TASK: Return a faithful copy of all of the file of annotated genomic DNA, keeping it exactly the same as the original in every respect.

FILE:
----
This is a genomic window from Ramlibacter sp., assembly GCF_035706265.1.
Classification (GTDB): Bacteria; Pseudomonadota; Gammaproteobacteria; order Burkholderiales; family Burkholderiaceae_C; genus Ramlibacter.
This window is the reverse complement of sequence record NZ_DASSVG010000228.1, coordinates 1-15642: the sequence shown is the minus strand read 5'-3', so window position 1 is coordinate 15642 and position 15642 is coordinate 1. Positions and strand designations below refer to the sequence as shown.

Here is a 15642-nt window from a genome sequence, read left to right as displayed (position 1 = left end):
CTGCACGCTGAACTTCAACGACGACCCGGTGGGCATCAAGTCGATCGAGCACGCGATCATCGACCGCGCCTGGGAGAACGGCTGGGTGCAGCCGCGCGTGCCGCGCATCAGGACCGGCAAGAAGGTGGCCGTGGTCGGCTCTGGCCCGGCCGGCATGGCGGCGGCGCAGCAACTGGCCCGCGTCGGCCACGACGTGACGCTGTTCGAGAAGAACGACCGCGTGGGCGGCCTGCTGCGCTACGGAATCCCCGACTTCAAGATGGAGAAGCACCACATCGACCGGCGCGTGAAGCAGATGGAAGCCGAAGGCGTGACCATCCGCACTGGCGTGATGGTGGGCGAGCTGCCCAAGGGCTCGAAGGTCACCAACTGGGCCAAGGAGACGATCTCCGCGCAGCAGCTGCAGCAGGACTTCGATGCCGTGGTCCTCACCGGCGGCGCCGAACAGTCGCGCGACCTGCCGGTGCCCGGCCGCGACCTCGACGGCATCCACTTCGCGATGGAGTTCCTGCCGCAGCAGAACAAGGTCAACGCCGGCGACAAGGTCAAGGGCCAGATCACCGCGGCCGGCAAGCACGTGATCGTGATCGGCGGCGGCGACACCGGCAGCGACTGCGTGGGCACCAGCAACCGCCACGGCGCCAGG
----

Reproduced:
This is a genomic window from Ramlibacter sp., assembly GCF_035706265.1.
Classification (GTDB): Bacteria; Pseudomonadota; Gammaproteobacteria; order Burkholderiales; family Burkholderiaceae_C; genus Ramlibacter.
This window is the reverse complement of sequence record NZ_DASSVG010000228.1, coordinates 1-15642: the sequence shown is the minus strand read 5'-3', so window position 1 is coordinate 15642 and position 15642 is coordinate 1. Positions and strand designations below refer to the sequence as shown.

Here is a 15642-nt window from a genome sequence, read left to right as displayed (position 1 = left end):
CTGCACGCTGAACTTCAACGACGACCCGGTGGGCATCAAGTCGATCGAGCACGCGATCATCGACCGCGCCTGGGAGAACGGCTGGGTGCAGCCGCGCGTGCCGCGCATCAGGACCGGCAAGAAGGTGGCCGTGGTCGGCTCTGGCCCGGCCGGCATGGCGGCGGCGCAGCAACTGGCCCGCGTCGGCCACGACGTGACGCTGTTCGAGAAGAACGACCGCGTGGGCGGCCTGCTGCGCTACGGAATCCCCGACTTCAAGATGGAGAAGCACCACATCGACCGGCGCGTGAAGCAGATGGAAGCCGAAGGCGTGACCATCCGCACTGGCGTGATGGTGGGCGAGCTGCCCAAGGGCTCGAAGGTCACCAACTGGGCCAAGGAGACGATCTCCGCGCAGCAGCTGCAGCAGGACTTCGATGCCGTGGTCCTCACCGGCGGCGCCGAACAGTCGCGCGACCTGCCGGTGCCCGGCCGCGACCTCGACGGCATCCACTTCGCGATGGAGTTCCTGCCGCAGCAGAACAAGGTCAACGCCGGCGACAAGGTCAAGGGCCAGATCACCGCGGCCGGCAAGCACGTGATCGTGATCGGCGGCGGCGACACCGGCAGCGACTGCGTGGGCACCAGCAACCGCCACGGCGCCAGG